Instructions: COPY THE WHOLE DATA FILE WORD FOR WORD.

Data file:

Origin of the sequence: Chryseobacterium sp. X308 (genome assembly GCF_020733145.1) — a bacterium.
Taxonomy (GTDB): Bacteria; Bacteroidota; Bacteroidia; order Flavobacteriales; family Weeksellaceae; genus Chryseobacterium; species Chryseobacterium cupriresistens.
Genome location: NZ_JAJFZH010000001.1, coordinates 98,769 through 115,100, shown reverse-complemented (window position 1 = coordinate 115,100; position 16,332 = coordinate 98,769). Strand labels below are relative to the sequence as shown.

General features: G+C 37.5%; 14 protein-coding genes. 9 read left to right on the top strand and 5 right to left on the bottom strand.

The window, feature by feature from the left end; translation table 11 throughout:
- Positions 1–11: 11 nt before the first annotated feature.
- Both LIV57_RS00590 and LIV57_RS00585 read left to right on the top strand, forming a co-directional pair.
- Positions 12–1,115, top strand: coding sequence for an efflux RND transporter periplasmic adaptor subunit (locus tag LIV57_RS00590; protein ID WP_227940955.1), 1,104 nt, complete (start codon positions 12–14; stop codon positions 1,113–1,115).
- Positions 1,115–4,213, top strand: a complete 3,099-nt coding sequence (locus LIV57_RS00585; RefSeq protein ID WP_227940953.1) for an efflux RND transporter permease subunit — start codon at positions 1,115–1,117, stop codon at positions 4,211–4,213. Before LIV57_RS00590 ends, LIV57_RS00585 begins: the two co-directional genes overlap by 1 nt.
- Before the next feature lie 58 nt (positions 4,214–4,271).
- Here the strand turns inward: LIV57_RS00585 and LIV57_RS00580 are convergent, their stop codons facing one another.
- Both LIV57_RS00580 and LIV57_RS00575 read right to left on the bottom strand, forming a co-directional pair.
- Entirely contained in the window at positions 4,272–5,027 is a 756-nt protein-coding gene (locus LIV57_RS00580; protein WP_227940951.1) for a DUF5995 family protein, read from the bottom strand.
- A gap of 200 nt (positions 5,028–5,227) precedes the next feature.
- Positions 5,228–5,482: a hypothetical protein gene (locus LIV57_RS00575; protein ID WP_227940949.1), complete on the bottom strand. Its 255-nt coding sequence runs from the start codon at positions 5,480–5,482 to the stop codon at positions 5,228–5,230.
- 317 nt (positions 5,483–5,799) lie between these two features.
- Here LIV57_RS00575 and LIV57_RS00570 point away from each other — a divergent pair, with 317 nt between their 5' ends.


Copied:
Origin of the sequence: Chryseobacterium sp. X308 (genome assembly GCF_020733145.1) — a bacterium.
Taxonomy (GTDB): Bacteria; Bacteroidota; Bacteroidia; order Flavobacteriales; family Weeksellaceae; genus Chryseobacterium; species Chryseobacterium cupriresistens.
Genome location: NZ_JAJFZH010000001.1, coordinates 98,769 through 115,100, shown reverse-complemented (window position 1 = coordinate 115,100; position 16,332 = coordinate 98,769). Strand labels below are relative to the sequence as shown.

General features: G+C 37.5%; 14 protein-coding genes. 9 read left to right on the top strand and 5 right to left on the bottom strand.

The window, feature by feature from the left end; translation table 11 throughout:
- Positions 1–11: 11 nt before the first annotated feature.
- Both LIV57_RS00590 and LIV57_RS00585 read left to right on the top strand, forming a co-directional pair.
- Positions 12–1,115, top strand: coding sequence for an efflux RND transporter periplasmic adaptor subunit (locus tag LIV57_RS00590; protein ID WP_227940955.1), 1,104 nt, complete (start codon positions 12–14; stop codon positions 1,113–1,115).
- Positions 1,115–4,213, top strand: a complete 3,099-nt coding sequence (locus LIV57_RS00585; RefSeq protein ID WP_227940953.1) for an efflux RND transporter permease subunit — start codon at positions 1,115–1,117, stop codon at positions 4,211–4,213. Before LIV57_RS00590 ends, LIV57_RS00585 begins: the two co-directional genes overlap by 1 nt.
- Before the next feature lie 58 nt (positions 4,214–4,271).
- Here the strand turns inward: LIV57_RS00585 and LIV57_RS00580 are convergent, their stop codons facing one another.
- Both LIV57_RS00580 and LIV57_RS00575 read right to left on the bottom strand, forming a co-directional pair.
- Entirely contained in the window at positions 4,272–5,027 is a 756-nt protein-coding gene (locus LIV57_RS00580; protein WP_227940951.1) for a DUF5995 family protein, read from the bottom strand.
- A gap of 200 nt (positions 5,028–5,227) precedes the next feature.
- Positions 5,228–5,482: a hypothetical protein gene (locus LIV57_RS00575; protein ID WP_227940949.1), complete on the bottom strand. Its 255-nt coding sequence runs from the start codon at positions 5,480–5,482 to the stop codon at positions 5,228–5,230.
- 317 nt (positions 5,483–5,799) lie between these two features.
- Here LIV57_RS00575 and LIV57_RS00570 point away from each other — a divergent pair, with 317 nt between their 5' ends.